You are not logged in.

#1 2019-08-13 21:11:33

loqs
Member
Registered: 2014-03-06
Posts: 8,225

[SOLVED] When to use chmod 02750

I want to clarify my understanding of what chmod 02750 is doing and when it should be used after I read [1] which lead me to find [2] and [3]
My understanding is when the target is a file the leading 0 will be ignored,  2 will set the group id, 7 will set read + write + execute for user,  5 will set read + nowrite + execute for group,  0 will set noread + nowrite + noexecute
If the target is owned root:root the result would be:

  • owner root would execute the command with the effective group ID of root so in most cases would not have any effect.

  • group root executes with the effective group ID of root so in most cases would not have any effect.

  • other can not execute the file.

If the setgid is not having any effect could it be dropped leaving the privileges at 750?

If my understanding is correct this would seem an odd command to execute to harden an executable such as w or who.

[1] https://bbs.archlinux.org/viewtopic.php?id=247974
[2] https://github.com/grapheneX/grapheneX/issues/81
[3] https://github.com/grapheneX/grapheneX/ … .json#L255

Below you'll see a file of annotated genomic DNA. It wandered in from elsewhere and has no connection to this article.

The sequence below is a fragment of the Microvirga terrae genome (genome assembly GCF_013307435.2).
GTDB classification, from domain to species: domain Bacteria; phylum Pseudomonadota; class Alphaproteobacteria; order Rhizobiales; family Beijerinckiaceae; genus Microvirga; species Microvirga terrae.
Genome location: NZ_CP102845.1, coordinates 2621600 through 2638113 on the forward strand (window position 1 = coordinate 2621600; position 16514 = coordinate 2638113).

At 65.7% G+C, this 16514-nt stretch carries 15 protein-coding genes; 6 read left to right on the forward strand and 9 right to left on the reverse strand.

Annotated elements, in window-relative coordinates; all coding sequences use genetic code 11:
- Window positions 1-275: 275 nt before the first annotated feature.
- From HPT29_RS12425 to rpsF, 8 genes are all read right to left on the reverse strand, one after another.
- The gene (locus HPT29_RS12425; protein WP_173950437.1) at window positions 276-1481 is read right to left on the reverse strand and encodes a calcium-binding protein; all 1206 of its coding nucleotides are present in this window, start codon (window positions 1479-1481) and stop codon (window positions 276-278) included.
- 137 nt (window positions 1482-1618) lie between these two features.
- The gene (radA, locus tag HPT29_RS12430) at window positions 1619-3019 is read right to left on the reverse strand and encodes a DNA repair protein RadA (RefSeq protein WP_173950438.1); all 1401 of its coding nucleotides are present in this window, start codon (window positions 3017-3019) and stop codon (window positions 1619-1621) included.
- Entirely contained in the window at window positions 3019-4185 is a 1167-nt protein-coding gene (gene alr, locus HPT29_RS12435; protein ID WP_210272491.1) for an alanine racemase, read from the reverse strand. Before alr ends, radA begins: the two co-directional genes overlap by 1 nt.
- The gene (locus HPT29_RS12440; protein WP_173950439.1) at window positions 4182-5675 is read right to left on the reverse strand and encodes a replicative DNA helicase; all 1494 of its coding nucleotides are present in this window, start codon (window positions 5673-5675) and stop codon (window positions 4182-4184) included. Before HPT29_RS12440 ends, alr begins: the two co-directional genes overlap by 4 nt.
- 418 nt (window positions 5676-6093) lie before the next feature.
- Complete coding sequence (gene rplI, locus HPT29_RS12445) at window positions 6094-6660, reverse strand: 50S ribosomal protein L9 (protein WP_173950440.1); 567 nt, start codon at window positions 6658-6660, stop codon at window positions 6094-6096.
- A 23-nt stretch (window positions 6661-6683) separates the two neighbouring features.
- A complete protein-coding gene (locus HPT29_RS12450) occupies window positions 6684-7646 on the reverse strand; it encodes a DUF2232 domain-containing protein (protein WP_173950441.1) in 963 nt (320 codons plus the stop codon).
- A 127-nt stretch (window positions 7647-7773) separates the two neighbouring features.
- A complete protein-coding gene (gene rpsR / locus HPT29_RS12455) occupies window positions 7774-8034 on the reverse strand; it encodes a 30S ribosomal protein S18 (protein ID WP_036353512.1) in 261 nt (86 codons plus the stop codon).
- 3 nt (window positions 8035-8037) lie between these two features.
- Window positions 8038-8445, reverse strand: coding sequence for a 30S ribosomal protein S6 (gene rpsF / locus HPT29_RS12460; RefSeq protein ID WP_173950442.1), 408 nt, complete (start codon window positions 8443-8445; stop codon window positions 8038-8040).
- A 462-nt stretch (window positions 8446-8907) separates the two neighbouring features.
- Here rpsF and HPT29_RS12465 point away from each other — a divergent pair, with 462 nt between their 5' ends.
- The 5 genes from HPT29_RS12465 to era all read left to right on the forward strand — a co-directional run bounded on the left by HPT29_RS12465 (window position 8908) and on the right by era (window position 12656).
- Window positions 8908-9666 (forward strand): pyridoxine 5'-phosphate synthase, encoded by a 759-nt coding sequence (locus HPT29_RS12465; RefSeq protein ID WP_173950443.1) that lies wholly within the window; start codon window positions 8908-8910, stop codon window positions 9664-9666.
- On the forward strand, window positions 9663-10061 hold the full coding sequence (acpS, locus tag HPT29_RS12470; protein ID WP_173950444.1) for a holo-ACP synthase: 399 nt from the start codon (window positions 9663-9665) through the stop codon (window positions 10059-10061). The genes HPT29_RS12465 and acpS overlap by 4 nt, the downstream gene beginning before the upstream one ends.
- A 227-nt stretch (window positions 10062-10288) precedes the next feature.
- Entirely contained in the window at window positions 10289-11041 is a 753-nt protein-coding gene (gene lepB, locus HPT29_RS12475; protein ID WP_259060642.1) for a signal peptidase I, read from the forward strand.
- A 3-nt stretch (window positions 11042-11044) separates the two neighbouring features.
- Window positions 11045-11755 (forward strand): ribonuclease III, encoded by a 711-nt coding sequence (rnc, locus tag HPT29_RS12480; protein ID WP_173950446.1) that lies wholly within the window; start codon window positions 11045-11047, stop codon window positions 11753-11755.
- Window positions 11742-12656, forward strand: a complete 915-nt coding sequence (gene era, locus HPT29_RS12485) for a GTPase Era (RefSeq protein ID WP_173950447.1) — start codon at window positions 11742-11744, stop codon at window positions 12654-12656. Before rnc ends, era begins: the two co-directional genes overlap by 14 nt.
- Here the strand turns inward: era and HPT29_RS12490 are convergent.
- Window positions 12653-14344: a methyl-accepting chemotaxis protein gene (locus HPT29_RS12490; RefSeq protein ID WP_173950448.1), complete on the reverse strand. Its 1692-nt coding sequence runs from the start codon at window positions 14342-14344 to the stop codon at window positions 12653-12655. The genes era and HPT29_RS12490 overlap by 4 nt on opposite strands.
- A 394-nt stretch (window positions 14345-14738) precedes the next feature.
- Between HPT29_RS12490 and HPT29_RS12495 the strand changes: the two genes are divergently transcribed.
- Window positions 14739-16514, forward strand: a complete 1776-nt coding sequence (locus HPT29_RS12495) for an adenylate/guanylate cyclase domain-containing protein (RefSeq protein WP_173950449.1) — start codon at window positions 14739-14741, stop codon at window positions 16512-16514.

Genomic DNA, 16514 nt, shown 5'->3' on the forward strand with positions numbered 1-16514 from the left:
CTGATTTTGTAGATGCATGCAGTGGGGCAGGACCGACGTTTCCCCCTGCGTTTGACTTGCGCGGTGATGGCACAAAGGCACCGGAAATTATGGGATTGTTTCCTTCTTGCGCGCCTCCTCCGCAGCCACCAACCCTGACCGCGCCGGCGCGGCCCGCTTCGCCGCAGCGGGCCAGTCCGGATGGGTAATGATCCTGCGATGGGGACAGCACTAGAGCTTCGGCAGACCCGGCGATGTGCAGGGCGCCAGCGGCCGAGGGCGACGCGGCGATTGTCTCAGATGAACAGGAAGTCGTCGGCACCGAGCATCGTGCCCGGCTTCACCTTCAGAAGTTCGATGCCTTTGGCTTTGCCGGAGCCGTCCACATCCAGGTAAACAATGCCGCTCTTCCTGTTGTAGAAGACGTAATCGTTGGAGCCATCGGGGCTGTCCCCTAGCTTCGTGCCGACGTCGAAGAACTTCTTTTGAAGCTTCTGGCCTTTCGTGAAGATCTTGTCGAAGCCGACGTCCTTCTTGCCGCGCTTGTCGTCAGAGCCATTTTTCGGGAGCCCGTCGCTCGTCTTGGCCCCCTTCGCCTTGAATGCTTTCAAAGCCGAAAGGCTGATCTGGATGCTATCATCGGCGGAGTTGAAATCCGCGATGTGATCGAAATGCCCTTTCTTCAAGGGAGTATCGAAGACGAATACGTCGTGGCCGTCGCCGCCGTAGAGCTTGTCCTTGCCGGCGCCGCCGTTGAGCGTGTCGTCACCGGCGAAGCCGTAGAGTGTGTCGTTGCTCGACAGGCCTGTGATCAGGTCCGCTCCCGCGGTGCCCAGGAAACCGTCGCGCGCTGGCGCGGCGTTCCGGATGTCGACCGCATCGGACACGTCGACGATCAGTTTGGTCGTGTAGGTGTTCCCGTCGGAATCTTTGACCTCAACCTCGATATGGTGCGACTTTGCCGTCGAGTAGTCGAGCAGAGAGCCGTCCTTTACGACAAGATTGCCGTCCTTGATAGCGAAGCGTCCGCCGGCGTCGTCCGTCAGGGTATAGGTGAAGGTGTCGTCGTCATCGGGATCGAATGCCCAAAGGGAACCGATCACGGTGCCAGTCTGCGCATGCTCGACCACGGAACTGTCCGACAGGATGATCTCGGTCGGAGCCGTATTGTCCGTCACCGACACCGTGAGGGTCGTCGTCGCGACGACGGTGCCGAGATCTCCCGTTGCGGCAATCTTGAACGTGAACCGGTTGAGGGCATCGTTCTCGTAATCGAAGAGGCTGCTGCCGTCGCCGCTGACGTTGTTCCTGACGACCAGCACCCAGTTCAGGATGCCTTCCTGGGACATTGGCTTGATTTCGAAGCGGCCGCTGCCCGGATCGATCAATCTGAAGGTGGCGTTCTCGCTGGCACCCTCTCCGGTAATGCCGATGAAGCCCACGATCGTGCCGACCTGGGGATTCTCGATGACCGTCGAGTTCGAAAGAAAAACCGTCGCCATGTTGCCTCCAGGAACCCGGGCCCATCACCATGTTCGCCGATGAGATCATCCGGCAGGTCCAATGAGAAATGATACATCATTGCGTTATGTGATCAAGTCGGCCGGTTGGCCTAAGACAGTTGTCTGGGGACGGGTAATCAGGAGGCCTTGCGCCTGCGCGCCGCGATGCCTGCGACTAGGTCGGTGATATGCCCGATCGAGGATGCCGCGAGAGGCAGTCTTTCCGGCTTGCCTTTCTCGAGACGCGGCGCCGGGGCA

Edit:
Consensus is never to use 02750

Last edited by loqs (2019-08-21 21:49:40)

Offline

#2 2019-08-13 22:11:43

seth
Member
Registered: 2012-09-03
Posts: 12,020

Re: [SOLVED] When to use chmod 02750

tl;dr: WTF??

This doesn't "harden" anything, you'd be elevating the effective GID at best (eg. if some ACL would allow the execution for other users or the user is in the "root" group, what's not exactly secure to begin with…)
Also the effective GID isn't the same as the effective UID, so turning 4755 into 2755 may have side effects and turning it into 2750 bears the same issues as the above.

Stuff like ping is handled via caps nowadays, any kind of elevation via sg-uid bits means to weaken it. (If anything, one could eg. put it in the wheel group and suid it, but this will still allow wheel users to run a complete UID0 process and take the feature from users…)

https://github.com/grapheneX/grapheneX/ … -517210388 seems to force you to run a single user OS? Why would one block /etc/profile reading??
This is all rather weird, is there any indication that the author (singular?) has even a remote idea what he's doing?

Did you ask him for his reasoning on this … this … whatever this is?

Offline

Board footer

Powered by FluxBB